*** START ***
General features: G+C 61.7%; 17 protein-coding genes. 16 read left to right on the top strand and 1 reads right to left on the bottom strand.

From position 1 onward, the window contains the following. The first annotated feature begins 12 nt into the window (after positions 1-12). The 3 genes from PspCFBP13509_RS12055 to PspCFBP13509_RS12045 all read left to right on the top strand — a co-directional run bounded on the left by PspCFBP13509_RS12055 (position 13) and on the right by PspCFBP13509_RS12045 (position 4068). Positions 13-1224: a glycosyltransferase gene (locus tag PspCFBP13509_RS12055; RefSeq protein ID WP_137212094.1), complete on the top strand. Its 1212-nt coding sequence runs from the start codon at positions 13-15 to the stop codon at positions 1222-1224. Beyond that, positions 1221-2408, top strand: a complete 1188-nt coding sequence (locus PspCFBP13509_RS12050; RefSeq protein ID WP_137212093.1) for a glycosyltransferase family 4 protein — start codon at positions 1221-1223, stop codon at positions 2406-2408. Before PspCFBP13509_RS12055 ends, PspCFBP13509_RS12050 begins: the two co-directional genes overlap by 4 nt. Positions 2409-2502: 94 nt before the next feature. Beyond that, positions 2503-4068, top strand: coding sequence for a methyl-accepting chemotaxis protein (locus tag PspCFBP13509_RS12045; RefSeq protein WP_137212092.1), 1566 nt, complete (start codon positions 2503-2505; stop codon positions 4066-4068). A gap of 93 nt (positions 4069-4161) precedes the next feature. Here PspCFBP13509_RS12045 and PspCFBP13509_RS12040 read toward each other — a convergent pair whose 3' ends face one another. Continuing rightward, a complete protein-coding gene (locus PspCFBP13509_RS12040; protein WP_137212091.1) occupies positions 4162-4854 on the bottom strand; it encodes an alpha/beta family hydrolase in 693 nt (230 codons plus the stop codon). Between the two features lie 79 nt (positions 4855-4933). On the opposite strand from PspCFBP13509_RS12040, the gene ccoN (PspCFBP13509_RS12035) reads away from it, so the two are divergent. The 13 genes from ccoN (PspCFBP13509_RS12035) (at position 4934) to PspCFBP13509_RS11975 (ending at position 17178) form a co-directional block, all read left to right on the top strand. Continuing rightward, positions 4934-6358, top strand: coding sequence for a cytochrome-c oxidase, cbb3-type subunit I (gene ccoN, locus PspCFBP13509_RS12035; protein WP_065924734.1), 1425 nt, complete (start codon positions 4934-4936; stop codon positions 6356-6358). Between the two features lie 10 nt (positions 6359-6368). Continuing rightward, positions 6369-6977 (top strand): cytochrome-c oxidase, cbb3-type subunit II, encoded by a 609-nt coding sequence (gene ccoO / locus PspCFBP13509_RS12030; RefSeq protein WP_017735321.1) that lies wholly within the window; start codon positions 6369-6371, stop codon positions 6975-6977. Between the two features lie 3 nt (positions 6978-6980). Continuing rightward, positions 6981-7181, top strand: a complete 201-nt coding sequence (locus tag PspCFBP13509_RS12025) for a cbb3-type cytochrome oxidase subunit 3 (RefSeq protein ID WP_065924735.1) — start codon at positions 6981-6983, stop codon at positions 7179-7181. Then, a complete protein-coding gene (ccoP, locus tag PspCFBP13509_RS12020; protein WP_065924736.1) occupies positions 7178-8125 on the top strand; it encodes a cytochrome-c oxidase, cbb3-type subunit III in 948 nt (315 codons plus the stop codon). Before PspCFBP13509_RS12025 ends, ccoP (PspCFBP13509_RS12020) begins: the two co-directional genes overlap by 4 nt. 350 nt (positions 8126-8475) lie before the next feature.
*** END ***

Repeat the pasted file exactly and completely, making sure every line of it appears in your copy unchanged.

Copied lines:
General features: G+C 61.7%; 17 protein-coding genes. 16 read left to right on the top strand and 1 reads right to left on the bottom strand.

From position 1 onward, the window contains the following. The first annotated feature begins 12 nt into the window (after positions 1-12). The 3 genes from PspCFBP13509_RS12055 to PspCFBP13509_RS12045 all read left to right on the top strand — a co-directional run bounded on the left by PspCFBP13509_RS12055 (position 13) and on the right by PspCFBP13509_RS12045 (position 4068). Positions 13-1224: a glycosyltransferase gene (locus tag PspCFBP13509_RS12055; RefSeq protein ID WP_137212094.1), complete on the top strand. Its 1212-nt coding sequence runs from the start codon at positions 13-15 to the stop codon at positions 1222-1224. Beyond that, positions 1221-2408, top strand: a complete 1188-nt coding sequence (locus PspCFBP13509_RS12050; RefSeq protein ID WP_137212093.1) for a glycosyltransferase family 4 protein — start codon at positions 1221-1223, stop codon at positions 2406-2408. Before PspCFBP13509_RS12055 ends, PspCFBP13509_RS12050 begins: the two co-directional genes overlap by 4 nt. Positions 2409-2502: 94 nt before the next feature. Beyond that, positions 2503-4068, top strand: coding sequence for a methyl-accepting chemotaxis protein (locus tag PspCFBP13509_RS12045; RefSeq protein WP_137212092.1), 1566 nt, complete (start codon positions 2503-2505; stop codon positions 4066-4068). A gap of 93 nt (positions 4069-4161) precedes the next feature. Here PspCFBP13509_RS12045 and PspCFBP13509_RS12040 read toward each other — a convergent pair whose 3' ends face one another. Continuing rightward, a complete protein-coding gene (locus PspCFBP13509_RS12040; protein WP_137212091.1) occupies positions 4162-4854 on the bottom strand; it encodes an alpha/beta family hydrolase in 693 nt (230 codons plus the stop codon). Between the two features lie 79 nt (positions 4855-4933). On the opposite strand from PspCFBP13509_RS12040, the gene ccoN (PspCFBP13509_RS12035) reads away from it, so the two are divergent. The 13 genes from ccoN (PspCFBP13509_RS12035) (at position 4934) to PspCFBP13509_RS11975 (ending at position 17178) form a co-directional block, all read left to right on the top strand. Continuing rightward, positions 4934-6358, top strand: coding sequence for a cytochrome-c oxidase, cbb3-type subunit I (gene ccoN, locus PspCFBP13509_RS12035; protein WP_065924734.1), 1425 nt, complete (start codon positions 4934-4936; stop codon positions 6356-6358). Between the two features lie 10 nt (positions 6359-6368). Continuing rightward, positions 6369-6977 (top strand): cytochrome-c oxidase, cbb3-type subunit II, encoded by a 609-nt coding sequence (gene ccoO / locus PspCFBP13509_RS12030; RefSeq protein WP_017735321.1) that lies wholly within the window; start codon positions 6369-6371, stop codon positions 6975-6977. Between the two features lie 3 nt (positions 6978-6980). Continuing rightward, positions 6981-7181, top strand: a complete 201-nt coding sequence (locus tag PspCFBP13509_RS12025) for a cbb3-type cytochrome oxidase subunit 3 (RefSeq protein ID WP_065924735.1) — start codon at positions 6981-6983, stop codon at positions 7179-7181. Then, a complete protein-coding gene (ccoP, locus tag PspCFBP13509_RS12020; protein WP_065924736.1) occupies positions 7178-8125 on the top strand; it encodes a cytochrome-c oxidase, cbb3-type subunit III in 948 nt (315 codons plus the stop codon). Before PspCFBP13509_RS12025 ends, ccoP (PspCFBP13509_RS12020) begins: the two co-directional genes overlap by 4 nt. 350 nt (positions 8126-8475) lie before the next feature.